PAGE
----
We walked on the cold concrete, our feet click-clacking on its semi-frozen surface as we turned our faces optimistically towards the early spring sun, on its way back down to the horizon. Spring always strikes me as bright and hopeful, the air always feeling semi-magical with possibility.
We kept walking. Click, clack. Click, clack. Made some small talk here and there. As we walked past the tiny white box houses I had coveted when we first got married, I could feel it start rising in my chest. I remembered looking at those houses longingly, my eyes tunnel-visioned always on the future. We applied to live in those little stand-alone houses, but instead we were assigned to the brown, stacked apartments in Married Student Housing. I felt insulted because I thought we deserved the little white house. In my vision, we were living in the little white house.
And now here we were, click-clacking along not even a year after saying ‘I do’, not really even speaking. Both of us hanging on that sliver of string that wraps around the very end of a relationship, knowing that one final tug would unravel the entire thing.
The beginning of the walk had felt hopeful. Look at us! Here we are! In public! We aren’t screaming at each other! Ashley isn’t crying! We aren’t having the same fight over and over and over! We are enjoying the spring evening! We are optimistic! We are ok! We are ok! We are ok! Look everyone, at how ok we are!
But as we passed those little white houses, I felt a sudden jolt, like a punch to the gut. That’s really how it felt. That’s really how it happened, in one moment.
Over the past months we had sat and cried in front of counselors. I had cried to friends and family. We went to church. I read countless “how to save your marriage” books. We had several “this is over” conversations that ended in both of us sort of pretending they didn’t happen the next day, probably because we were so exhausted it just wasn’t worth doing anything about.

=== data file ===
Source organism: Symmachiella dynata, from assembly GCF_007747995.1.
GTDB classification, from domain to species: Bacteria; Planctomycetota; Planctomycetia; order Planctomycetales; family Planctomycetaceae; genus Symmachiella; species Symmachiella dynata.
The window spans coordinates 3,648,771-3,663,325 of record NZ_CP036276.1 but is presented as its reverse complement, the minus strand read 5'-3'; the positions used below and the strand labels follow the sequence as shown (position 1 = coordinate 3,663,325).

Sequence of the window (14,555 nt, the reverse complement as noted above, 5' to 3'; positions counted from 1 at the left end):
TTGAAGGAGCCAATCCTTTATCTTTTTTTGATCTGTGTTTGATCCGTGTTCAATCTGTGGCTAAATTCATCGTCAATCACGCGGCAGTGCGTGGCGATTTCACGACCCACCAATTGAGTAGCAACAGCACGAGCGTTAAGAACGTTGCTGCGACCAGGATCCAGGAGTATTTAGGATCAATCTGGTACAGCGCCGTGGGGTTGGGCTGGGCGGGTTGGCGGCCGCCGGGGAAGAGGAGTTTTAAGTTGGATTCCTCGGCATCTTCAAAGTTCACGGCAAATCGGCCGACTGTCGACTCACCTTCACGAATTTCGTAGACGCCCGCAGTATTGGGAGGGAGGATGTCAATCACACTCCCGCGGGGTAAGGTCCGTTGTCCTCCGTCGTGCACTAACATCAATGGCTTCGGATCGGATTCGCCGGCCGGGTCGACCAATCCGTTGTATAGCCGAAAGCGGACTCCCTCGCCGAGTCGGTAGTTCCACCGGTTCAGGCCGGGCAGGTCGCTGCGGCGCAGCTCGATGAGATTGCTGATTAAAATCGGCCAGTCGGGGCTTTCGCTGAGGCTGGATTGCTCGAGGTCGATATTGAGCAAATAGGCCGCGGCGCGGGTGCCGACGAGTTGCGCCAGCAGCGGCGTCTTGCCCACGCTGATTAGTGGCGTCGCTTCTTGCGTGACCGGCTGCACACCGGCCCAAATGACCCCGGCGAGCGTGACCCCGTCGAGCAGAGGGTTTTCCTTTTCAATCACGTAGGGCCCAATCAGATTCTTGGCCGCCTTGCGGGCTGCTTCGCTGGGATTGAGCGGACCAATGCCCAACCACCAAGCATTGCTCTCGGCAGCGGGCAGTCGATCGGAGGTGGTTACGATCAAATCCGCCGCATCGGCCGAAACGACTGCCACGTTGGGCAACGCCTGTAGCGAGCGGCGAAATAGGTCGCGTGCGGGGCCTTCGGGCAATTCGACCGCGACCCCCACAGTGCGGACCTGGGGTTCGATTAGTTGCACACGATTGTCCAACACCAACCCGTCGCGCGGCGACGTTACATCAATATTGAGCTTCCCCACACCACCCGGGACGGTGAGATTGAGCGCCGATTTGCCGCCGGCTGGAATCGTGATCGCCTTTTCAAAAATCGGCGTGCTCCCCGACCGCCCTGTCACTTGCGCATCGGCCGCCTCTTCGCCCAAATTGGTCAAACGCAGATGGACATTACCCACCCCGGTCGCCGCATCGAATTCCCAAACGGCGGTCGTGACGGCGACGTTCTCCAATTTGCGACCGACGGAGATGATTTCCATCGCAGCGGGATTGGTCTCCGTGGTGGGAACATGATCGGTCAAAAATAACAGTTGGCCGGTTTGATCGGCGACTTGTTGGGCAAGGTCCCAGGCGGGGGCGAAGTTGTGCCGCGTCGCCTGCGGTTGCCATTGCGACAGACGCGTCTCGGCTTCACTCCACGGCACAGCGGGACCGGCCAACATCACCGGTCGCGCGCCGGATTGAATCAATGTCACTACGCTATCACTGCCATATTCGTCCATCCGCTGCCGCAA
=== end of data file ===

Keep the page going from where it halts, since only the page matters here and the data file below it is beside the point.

And I remember crying, tears streaming down my face in the car with my mom outside of Target. “What am I supposed to do?” I questioned her. All I wanted was for SOMEONE to tell me what to do. My mom looked at me and told me something I would never ever forget. “You will know,” she promised me. “When you are ready, you will know.” I was dumfounded. “I will know what? To leave? Or to stay? Which one?!?” But my mom just shook her head and said she didn’t know. But that I would. That one day I would wake up with absolute certainty, and would know.
Click, clack. Click, clack. Sometime after we saw the white houses, we both stopped talking. Tears started welling in my eyes until they spilled out, one after the other with each step.
He didn’t say a word, and neither did I. When we reached the apartment, I sat down on our hand-me-down love seat, put my head in my hands and cried. Alone.
The next day we had the conversation we both knew was coming. I didn’t cry that time. When he said the words, I just nodded my head. Peace filled a space in my soul that was empty, empty, empty.
And I wish I could tell you there was never a hard moment after that. The fact was though, there were lots of hard moments after that. But there was never a single moment of questioning, after that punch to the gut on our spring walk. Not a single pause in wondering if we were doing the “right” thing.
Woman on the brink, let me tell you this. That spring evening walk was the end of one dream. But it was just the very first step of the best things that would ever happen to me.
That punch in the gut was my future yelling “WAKE UP!! WAKE THE F UP!! It’s me, The Future!! I am out here waiting for you to find me. AND I AM INCREDIBLE. I am beyond your very best dreams. This is going to hurt, but I promise you it is worth every single tear you have cried.”
That punch in the gut was my destiny. It was my soulmate on his way back to find me again. It was my daughter whispering “love you mommy” and wrapping her sweet, sticky fingers in my hair. It was clearing the path for me to come home to writing. For me being brave. For me trusting me.
So woman on the brink, woman who is click-clacking along on that frozen ground, whatever it looks like – I can’t tell you what your answer is. But I can tell you that for me, the end was really and truly the beginning.